Quentin Tarantino stepped in it.

The famed director – whose films are notable for which characters are slaughtered in a grotesque fashion – attended an anti-police rally in New York City just days after Officer Randolph Holder was killed in the line of duty.

At the event he unleashed a hate filled rant blasting cops as murderers.

As Foxnews.com reports:

“This is not being dealt with in any way at all. That’s why we are out here. If it was being dealt with, then these murdering cops would be in jail or at least be facing charges.”

“When I see murders, I do not stand by,” Tarantino added. “I have to call a murder a murder, and I have to call the murderers the murderers.”

Tarantino’s father – who grew up in New York – joined the Patrolmen’s Benevolent Association and called out his son’ outlandish rhetoric.

According to Foxnews.com:

“I love my son and have great respect for him as an artist but he is dead wrong in calling police officers, particularly in New York City where I grew up, murderers,” Tony Tarantino said in a statement released on Friday by the Patrolmen’s Benevolent Association Of the City of New York. “He is a passionate man and that comes out in his art but sometimes he lets his passion blind him to the facts and to reality. I believe that is what happened when he joined in those anti-cop protests.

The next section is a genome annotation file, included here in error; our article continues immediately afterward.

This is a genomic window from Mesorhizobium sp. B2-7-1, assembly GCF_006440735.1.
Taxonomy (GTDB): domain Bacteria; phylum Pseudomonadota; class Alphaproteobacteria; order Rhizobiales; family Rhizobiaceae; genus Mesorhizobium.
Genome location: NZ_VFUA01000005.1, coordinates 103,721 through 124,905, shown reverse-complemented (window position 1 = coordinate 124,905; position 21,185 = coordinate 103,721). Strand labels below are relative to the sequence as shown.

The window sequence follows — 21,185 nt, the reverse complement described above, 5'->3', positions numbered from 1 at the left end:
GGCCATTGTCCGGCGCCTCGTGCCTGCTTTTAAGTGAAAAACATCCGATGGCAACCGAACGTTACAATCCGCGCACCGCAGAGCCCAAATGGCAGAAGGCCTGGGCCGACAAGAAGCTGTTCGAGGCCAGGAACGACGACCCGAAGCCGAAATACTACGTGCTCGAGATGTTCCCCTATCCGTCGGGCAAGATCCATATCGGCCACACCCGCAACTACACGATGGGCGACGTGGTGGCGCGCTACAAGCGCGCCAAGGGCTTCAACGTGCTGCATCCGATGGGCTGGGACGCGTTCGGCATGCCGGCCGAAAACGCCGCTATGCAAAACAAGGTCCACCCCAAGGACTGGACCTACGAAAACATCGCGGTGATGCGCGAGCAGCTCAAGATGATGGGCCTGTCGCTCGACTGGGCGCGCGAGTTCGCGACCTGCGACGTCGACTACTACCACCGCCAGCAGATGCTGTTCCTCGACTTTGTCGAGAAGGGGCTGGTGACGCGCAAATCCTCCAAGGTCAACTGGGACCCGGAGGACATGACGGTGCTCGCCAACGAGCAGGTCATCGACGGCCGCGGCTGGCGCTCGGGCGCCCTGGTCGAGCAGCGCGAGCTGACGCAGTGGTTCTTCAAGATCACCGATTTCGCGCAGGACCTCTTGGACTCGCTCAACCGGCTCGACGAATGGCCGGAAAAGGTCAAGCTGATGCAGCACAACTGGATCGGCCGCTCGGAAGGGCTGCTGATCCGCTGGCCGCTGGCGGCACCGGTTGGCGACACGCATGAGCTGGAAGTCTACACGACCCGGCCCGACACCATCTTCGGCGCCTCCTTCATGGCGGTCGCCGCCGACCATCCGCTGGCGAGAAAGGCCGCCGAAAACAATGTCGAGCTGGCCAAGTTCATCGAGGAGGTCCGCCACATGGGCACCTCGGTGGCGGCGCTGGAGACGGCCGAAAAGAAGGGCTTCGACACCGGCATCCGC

In a Skype interview with FOX411, Tony Tarantino said his son “gets extremely emotional and involved through his passion on what he thinks is right, and in my opinion he went off totally without putting a lot of thought and consideration into what he was doing or saying.”

Being criticized by his own father is not the only public backlash the director is facing.

A police boycott of Tarantino’s new film, The Hateful Eight was organized and as thewrap.com reports:

“The police boycott of Quentin Tarantino‘s “The Hateful Eight” has received the endorsement of the National Association of Police Organizations — a group representing 1,000 police units and associations and over 241,000 sworn law enforcement officers.

Not only does the organization support the protesting unions, including cops in New York, Los Angeles, Houston, New Jersey, Chicago and Philadelphia — they are discouraging police officers from engaging in promotional efforts and any future productions that routinely need their assistance.

“We ask officers to stop working special assignments or off-duty jobs, such as providing security, traffic control or technical advice for any of Tarantino’s projects,” a statement on NAPO’s website said.

This could blow up in Tarantino’s face as the film’s bottom line suffers.

Off duty police officers are used to provide security as event staffing for red carpet premieres and film production.

An organized and wide spread boycott by law enforcement and Americans who understand the difficult job police officers undertake could make promoting the film more difficult, add costs to future productions and damage the movie’s box office appeal.

In Hollywood they like to say there is no such thing as bad publicity. Quentin Tarantino may learn there is an exception to every rule.